Professor Virginia Spate

BA Melbourne
MA Cambridge
PhD Bryn Mawr College
FAHA, CIHA


FAX: 9351 4212
Location: RC Mills Building A26 map
Email: virginia.spate@sydney.edu.au

Power Professor of Fine Art
Chair, Department of Art History and Theory, January to June 2003

Research Interests

  • Art, nature, the body and the natural sciences in 19th century French art
  • The Aboriginal Memorial, Canberra
  • The representation of the body in 18th and 19th century French art
  • Cézanne's Bathers
  • Abstraction in early 20th century French art
  • Australian landscape painting

Publications

  • [Edited] 2001, Monet and Japan, exhibition catalogue, National Gallery of Art, Canberra, including major article, 'A new and strange beauty. Monet and Japanese art' (with David Bromfield)
  • [Authored] 2001 The Colour of Time. Claude Monet (1992), paperback edition, London, New York, Paris (Mitchell Prize for the best book in art history published in English in 1992)
  • [Authored] 2000, Degas: Life and works, London 2000; trans. Degas, Sa vie, son oeuvre, Paris (trans. into Hungarian 2002) (a small popular book)
  • [Chapters] 1997 'Mother and son. Boccioni's painting and sculpture 1906-16', ed. Terry Smith in In Visible Touch, Power Publications, Sydney and Chicago University Press, Chicago Catalogue Essays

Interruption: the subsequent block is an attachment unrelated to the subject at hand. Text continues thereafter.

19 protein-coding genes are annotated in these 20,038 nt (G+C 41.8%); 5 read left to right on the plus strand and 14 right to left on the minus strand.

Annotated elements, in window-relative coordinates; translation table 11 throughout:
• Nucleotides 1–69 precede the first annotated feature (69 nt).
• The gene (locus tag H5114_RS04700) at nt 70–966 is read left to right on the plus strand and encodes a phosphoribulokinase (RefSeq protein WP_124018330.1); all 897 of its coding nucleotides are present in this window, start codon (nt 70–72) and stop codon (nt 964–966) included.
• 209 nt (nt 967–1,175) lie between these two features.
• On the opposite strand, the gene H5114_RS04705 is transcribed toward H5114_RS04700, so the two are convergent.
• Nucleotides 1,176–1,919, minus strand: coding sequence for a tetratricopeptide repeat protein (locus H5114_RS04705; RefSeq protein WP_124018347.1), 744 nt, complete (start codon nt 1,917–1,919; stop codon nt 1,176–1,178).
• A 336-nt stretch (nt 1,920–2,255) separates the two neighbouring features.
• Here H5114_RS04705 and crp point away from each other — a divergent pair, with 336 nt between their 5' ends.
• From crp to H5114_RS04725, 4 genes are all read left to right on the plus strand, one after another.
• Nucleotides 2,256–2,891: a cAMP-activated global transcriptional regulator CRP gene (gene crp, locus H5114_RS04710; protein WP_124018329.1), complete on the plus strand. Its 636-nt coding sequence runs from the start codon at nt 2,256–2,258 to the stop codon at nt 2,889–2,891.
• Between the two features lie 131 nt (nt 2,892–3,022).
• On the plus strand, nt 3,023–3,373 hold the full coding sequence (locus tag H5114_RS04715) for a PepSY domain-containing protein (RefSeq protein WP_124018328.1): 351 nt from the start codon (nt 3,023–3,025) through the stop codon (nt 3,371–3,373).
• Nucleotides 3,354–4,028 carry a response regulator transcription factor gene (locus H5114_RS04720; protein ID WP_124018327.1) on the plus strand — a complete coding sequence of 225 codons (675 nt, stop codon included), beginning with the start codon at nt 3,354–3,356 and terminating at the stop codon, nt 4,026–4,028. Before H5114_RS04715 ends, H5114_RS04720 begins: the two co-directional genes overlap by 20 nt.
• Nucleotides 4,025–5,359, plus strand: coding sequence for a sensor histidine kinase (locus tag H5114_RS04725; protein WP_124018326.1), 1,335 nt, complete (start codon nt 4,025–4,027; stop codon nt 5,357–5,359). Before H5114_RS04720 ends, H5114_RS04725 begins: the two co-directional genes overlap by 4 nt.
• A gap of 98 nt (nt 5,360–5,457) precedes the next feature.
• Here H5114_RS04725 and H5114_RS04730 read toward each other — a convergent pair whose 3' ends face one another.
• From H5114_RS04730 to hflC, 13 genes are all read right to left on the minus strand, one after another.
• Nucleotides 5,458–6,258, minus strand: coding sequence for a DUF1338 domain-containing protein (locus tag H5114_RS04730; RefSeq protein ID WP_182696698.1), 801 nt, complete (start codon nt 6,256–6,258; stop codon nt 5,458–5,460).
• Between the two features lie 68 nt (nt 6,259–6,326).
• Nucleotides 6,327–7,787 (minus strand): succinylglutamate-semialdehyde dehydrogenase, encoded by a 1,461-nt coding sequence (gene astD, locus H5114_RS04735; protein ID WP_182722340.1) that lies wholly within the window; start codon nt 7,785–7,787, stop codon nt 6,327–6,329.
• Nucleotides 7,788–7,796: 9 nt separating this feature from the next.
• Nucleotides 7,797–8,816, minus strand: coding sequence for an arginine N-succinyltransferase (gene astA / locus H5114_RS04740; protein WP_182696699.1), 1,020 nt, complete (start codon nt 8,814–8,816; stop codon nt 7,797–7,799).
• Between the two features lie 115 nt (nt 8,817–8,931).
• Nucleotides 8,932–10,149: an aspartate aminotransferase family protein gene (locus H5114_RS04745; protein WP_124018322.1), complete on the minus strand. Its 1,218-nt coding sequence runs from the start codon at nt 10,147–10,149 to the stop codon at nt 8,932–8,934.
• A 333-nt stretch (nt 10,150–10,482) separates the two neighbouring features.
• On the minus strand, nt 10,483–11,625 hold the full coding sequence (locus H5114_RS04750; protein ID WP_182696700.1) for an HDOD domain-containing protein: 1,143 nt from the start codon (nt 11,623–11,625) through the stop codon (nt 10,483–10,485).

• [Chapters] 1999, 'If these dead stones could speak. Rayner Hoff's sculptures and the Anzac Memorial', in This Vital flesh: The Sculpture of Rayner Hoff and his School, Art Gallery of New South Wales
  • [Chapters] 1998, 'Nature and Artifice. Emmanuel Phillips Fox, Bathing hour', eds, Lynne Seear and Julie Ewington, Brought to Light: Australian Art from the Queensland Art Gallery Collection 1850-1965, Queensland Art Gallery, Brisbane
  • [Chapters] 1995, 'Where the Sun never set: Tom Roberts and the British Empire', in Tom Roberts, Art Gallery of South Australia and Art Exhibitions
  • [Essay] 2001, 'The Dazzle of the great Turner in their eyes. Turner, Monet and Pissarro' (forthcoming: proceedings of a symposium held in September 2001 in connection with a major exhibition of the Turner's work, organised by the Museum Folkwang, Essen; published in Best Australian Essays 2001, ed. Peter Craven